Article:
As a reward to his Frankish champion, Pope Leo III crowned Charlemagne as the first Holy Roman Emperor.
Although at the time it was little more than an honorary title, the Holy Roman Empire thus founded was to last on and off for a thousand years and to become the focus of
continual strife between the rival claims of successive popes and emperors. Although Charlemagne's empire flourished, it depended too heavily on his guiding hand;
on his death in 814, things rapidly fell apart.
Italy was again plunged into anarchy with imperial officials setting themselves up as local despots.
Increased security only returned with the revival of the power of the Holy Roman Empire under the Saxon King, Otto I. Trade and industry began to flourish and, while
Emperor and Pope argued over who should rule, many of the cities of central Italy, the Marche included, had their first taste of independence.
Although they paid lip service to one side or the other, in truth they found themselves able to decide their own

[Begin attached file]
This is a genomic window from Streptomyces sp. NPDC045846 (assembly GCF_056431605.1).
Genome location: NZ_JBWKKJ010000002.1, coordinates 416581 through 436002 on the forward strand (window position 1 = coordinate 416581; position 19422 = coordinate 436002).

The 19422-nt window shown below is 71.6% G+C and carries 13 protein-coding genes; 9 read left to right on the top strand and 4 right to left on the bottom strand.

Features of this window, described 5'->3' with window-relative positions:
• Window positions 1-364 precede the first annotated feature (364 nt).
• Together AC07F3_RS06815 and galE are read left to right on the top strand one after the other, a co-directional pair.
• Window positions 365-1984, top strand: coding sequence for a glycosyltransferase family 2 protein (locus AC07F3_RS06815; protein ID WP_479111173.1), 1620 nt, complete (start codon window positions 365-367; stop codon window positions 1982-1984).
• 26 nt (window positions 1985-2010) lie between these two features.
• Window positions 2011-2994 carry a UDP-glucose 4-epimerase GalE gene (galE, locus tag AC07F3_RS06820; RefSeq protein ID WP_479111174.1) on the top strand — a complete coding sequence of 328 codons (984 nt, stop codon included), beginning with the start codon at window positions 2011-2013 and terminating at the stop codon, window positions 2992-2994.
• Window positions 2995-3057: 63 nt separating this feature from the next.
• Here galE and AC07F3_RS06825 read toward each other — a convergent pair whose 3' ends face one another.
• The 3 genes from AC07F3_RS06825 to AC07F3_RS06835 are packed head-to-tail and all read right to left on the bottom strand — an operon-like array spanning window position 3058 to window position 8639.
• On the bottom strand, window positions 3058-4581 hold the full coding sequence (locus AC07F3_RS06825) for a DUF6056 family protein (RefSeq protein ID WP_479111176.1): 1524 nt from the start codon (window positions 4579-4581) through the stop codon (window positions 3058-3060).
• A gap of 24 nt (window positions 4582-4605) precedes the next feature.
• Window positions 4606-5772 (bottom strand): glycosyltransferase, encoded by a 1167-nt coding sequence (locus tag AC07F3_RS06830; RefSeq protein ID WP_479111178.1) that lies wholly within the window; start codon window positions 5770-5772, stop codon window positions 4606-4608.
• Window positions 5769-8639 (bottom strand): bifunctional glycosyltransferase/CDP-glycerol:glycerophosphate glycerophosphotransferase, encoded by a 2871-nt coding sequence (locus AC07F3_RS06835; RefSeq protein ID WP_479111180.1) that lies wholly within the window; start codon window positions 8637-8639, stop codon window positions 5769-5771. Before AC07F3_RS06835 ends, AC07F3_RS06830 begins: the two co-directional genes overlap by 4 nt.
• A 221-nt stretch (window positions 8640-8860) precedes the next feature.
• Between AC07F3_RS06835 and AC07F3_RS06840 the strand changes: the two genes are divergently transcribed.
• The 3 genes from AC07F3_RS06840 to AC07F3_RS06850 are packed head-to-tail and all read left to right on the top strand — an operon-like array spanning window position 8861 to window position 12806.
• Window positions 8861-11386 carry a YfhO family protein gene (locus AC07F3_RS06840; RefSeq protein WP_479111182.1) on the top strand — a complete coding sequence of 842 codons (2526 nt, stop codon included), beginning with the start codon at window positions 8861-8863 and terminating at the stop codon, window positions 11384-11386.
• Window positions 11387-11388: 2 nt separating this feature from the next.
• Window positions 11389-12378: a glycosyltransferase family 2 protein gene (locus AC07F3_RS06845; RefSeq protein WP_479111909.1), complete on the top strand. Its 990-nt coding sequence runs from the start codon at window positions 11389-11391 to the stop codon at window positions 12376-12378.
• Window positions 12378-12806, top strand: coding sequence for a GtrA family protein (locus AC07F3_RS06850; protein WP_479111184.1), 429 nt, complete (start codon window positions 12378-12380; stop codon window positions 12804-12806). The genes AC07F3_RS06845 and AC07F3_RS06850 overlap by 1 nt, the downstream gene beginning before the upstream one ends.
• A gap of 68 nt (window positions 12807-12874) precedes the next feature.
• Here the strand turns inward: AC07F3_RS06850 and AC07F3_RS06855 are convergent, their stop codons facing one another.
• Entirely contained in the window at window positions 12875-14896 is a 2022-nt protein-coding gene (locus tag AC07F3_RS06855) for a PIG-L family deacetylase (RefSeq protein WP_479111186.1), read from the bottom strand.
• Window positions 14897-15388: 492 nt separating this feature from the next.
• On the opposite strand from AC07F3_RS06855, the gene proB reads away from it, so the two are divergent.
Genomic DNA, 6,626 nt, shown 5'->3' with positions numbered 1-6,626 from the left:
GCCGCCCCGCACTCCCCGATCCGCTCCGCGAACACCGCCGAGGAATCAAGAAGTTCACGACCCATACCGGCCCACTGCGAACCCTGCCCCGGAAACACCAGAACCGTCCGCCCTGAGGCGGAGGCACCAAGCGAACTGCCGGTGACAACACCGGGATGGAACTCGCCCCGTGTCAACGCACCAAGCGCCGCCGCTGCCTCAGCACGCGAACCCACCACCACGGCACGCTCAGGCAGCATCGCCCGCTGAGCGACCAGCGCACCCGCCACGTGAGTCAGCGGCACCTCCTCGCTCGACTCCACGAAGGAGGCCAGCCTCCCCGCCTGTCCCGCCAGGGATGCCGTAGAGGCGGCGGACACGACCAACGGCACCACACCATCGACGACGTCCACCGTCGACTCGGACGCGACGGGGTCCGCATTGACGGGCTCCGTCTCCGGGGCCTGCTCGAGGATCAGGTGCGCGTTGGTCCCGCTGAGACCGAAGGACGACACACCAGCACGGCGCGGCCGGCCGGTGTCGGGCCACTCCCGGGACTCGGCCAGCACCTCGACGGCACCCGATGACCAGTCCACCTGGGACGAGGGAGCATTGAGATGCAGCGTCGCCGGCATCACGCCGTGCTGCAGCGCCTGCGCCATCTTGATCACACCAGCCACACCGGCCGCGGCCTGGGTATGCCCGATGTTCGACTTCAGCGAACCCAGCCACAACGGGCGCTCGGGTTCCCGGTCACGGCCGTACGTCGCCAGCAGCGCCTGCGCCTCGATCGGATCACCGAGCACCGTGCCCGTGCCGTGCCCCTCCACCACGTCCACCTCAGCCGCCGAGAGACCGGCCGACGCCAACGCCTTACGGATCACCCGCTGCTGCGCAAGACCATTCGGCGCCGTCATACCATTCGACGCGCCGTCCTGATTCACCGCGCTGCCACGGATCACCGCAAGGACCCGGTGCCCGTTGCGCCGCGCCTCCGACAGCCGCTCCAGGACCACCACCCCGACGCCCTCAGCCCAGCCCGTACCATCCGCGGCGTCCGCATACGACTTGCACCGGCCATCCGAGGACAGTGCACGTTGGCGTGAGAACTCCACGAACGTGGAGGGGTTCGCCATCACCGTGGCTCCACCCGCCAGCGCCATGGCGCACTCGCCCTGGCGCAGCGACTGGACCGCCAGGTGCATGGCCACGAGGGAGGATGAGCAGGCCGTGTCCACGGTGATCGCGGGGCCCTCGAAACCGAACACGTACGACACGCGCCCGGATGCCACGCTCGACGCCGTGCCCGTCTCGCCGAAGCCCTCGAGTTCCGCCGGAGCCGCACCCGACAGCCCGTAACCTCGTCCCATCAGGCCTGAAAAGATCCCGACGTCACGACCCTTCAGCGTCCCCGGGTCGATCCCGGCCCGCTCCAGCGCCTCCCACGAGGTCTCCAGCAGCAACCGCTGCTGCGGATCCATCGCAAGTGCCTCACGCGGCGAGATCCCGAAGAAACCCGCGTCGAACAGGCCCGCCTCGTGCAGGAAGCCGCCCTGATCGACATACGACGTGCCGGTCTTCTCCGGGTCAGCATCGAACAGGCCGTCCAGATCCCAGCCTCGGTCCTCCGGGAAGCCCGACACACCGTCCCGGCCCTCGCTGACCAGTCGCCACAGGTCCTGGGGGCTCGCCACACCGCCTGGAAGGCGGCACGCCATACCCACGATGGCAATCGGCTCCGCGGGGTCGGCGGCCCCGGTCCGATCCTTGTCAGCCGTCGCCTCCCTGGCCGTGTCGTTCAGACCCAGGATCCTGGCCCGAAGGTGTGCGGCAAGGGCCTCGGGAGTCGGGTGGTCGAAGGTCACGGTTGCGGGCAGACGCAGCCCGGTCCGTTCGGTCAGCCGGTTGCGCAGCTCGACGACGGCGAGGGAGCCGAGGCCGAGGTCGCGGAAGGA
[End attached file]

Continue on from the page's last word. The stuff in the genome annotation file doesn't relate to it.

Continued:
future. Bereft of effective central government, these early city states bred fierce local patriotism and ceaseless rivalry with their neighbours.
Guelphs & Ghibellines
The rivalry between the Papacy and the Holy Roman
Empire came to a head under the rule of the brilliant medieval German Hohenstaufen Emperor, Frederick II, the man who earned the title Stupor Mundi for his
dazzling talents. If you visit Jesi, you'll be able to see the place where he was born in a tent. Although he almost succeeded in creating a united Italy under his banner,
his death in 1250 marked the eclipse of German imperial power in the peninsular.